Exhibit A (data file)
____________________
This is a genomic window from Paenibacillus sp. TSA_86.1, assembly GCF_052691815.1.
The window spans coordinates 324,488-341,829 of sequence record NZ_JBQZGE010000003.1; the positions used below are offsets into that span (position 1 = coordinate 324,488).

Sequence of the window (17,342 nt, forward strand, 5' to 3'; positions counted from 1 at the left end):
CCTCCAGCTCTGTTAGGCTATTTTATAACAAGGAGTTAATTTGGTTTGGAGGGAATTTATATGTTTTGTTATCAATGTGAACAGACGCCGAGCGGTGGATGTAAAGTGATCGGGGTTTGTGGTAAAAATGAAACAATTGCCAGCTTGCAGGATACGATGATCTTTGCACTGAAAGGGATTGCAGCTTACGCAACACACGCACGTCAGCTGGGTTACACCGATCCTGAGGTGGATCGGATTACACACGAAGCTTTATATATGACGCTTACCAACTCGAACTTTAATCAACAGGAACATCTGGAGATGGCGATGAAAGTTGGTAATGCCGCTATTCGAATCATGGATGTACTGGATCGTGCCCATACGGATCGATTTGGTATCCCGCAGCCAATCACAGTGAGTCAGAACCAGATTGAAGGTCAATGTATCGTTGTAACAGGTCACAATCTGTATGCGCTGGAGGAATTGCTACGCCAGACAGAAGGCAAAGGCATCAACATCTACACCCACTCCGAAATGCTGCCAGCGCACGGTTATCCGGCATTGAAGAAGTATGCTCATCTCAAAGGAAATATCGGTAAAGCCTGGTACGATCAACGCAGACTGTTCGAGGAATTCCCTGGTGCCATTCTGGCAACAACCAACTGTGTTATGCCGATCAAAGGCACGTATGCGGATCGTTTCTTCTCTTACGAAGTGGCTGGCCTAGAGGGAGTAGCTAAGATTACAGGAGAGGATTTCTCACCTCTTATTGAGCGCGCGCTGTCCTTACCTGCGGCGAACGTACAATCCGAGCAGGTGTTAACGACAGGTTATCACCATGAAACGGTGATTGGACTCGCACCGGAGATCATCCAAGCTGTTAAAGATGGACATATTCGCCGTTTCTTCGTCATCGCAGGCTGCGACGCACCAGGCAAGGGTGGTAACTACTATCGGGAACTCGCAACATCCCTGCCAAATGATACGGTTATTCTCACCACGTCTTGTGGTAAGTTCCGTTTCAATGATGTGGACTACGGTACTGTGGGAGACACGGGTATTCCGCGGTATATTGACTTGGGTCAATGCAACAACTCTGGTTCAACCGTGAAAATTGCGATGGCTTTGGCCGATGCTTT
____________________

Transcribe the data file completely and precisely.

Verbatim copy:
This is a genomic window from Paenibacillus sp. TSA_86.1, assembly GCF_052691815.1.
The window spans coordinates 324,488-341,829 of sequence record NZ_JBQZGE010000003.1; the positions used below are offsets into that span (position 1 = coordinate 324,488).

Sequence of the window (17,342 nt, forward strand, 5' to 3'; positions counted from 1 at the left end):
CCTCCAGCTCTGTTAGGCTATTTTATAACAAGGAGTTAATTTGGTTTGGAGGGAATTTATATGTTTTGTTATCAATGTGAACAGACGCCGAGCGGTGGATGTAAAGTGATCGGGGTTTGTGGTAAAAATGAAACAATTGCCAGCTTGCAGGATACGATGATCTTTGCACTGAAAGGGATTGCAGCTTACGCAACACACGCACGTCAGCTGGGTTACACCGATCCTGAGGTGGATCGGATTACACACGAAGCTTTATATATGACGCTTACCAACTCGAACTTTAATCAACAGGAACATCTGGAGATGGCGATGAAAGTTGGTAATGCCGCTATTCGAATCATGGATGTACTGGATCGTGCCCATACGGATCGATTTGGTATCCCGCAGCCAATCACAGTGAGTCAGAACCAGATTGAAGGTCAATGTATCGTTGTAACAGGTCACAATCTGTATGCGCTGGAGGAATTGCTACGCCAGACAGAAGGCAAAGGCATCAACATCTACACCCACTCCGAAATGCTGCCAGCGCACGGTTATCCGGCATTGAAGAAGTATGCTCATCTCAAAGGAAATATCGGTAAAGCCTGGTACGATCAACGCAGACTGTTCGAGGAATTCCCTGGTGCCATTCTGGCAACAACCAACTGTGTTATGCCGATCAAAGGCACGTATGCGGATCGTTTCTTCTCTTACGAAGTGGCTGGCCTAGAGGGAGTAGCTAAGATTACAGGAGAGGATTTCTCACCTCTTATTGAGCGCGCGCTGTCCTTACCTGCGGCGAACGTACAATCCGAGCAGGTGTTAACGACAGGTTATCACCATGAAACGGTGATTGGACTCGCACCGGAGATCATCCAAGCTGTTAAAGATGGACATATTCGCCGTTTCTTCGTCATCGCAGGCTGCGACGCACCAGGCAAGGGTGGTAACTACTATCGGGAACTCGCAACATCCCTGCCAAATGATACGGTTATTCTCACCACGTCTTGTGGTAAGTTCCGTTTCAATGATGTGGACTACGGTACTGTGGGAGACACGGGTATTCCGCGGTATATTGACTTGGGTCAATGCAACAACTCTGGTTCAACCGTGAAAATTGCGATGGCTTTGGCCGATGCTTT